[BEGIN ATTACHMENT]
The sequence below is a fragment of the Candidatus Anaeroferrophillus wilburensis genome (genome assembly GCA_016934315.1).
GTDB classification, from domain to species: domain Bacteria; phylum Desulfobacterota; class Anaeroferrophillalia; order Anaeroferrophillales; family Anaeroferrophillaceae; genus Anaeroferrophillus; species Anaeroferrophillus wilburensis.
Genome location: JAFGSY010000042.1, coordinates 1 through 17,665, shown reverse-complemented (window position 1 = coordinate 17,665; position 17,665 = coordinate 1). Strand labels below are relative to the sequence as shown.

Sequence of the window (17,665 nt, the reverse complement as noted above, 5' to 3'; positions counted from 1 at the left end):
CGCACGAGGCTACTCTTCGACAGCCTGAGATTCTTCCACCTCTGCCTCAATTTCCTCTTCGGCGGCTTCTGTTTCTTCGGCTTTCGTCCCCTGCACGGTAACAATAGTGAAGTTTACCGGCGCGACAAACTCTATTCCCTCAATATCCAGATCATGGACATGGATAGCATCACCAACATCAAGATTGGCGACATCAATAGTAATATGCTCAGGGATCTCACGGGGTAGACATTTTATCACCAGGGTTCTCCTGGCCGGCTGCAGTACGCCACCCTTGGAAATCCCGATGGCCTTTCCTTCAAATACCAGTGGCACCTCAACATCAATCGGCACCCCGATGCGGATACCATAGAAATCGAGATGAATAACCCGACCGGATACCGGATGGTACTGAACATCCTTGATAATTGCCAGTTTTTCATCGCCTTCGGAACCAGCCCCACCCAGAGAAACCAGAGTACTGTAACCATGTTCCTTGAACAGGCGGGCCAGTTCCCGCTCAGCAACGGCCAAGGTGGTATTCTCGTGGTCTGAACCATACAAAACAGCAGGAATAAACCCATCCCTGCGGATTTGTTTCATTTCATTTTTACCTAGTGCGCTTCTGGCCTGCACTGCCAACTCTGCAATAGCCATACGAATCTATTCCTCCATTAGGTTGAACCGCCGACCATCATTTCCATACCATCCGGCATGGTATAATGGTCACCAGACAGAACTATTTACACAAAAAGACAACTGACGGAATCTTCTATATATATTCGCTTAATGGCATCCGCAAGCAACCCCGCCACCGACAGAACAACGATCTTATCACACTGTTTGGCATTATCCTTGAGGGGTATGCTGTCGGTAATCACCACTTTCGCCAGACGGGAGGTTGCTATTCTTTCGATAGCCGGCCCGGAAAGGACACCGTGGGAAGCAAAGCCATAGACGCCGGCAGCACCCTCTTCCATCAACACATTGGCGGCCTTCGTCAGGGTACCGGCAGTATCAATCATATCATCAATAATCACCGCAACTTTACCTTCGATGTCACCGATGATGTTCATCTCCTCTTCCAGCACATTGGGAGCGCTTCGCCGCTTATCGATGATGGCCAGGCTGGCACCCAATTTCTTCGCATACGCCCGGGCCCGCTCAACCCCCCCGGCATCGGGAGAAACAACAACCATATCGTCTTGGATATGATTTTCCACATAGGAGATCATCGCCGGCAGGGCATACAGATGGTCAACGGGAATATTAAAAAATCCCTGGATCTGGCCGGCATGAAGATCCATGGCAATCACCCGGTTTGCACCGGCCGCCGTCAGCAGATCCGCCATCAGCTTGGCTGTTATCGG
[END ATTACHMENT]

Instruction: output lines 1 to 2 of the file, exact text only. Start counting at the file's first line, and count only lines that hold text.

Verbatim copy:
The sequence below is a fragment of the Candidatus Anaeroferrophillus wilburensis genome (genome assembly GCA_016934315.1).
GTDB classification, from domain to species: domain Bacteria; phylum Desulfobacterota; class Anaeroferrophillalia; order Anaeroferrophillales; family Anaeroferrophillaceae; genus Anaeroferrophillus; species Anaeroferrophillus wilburensis.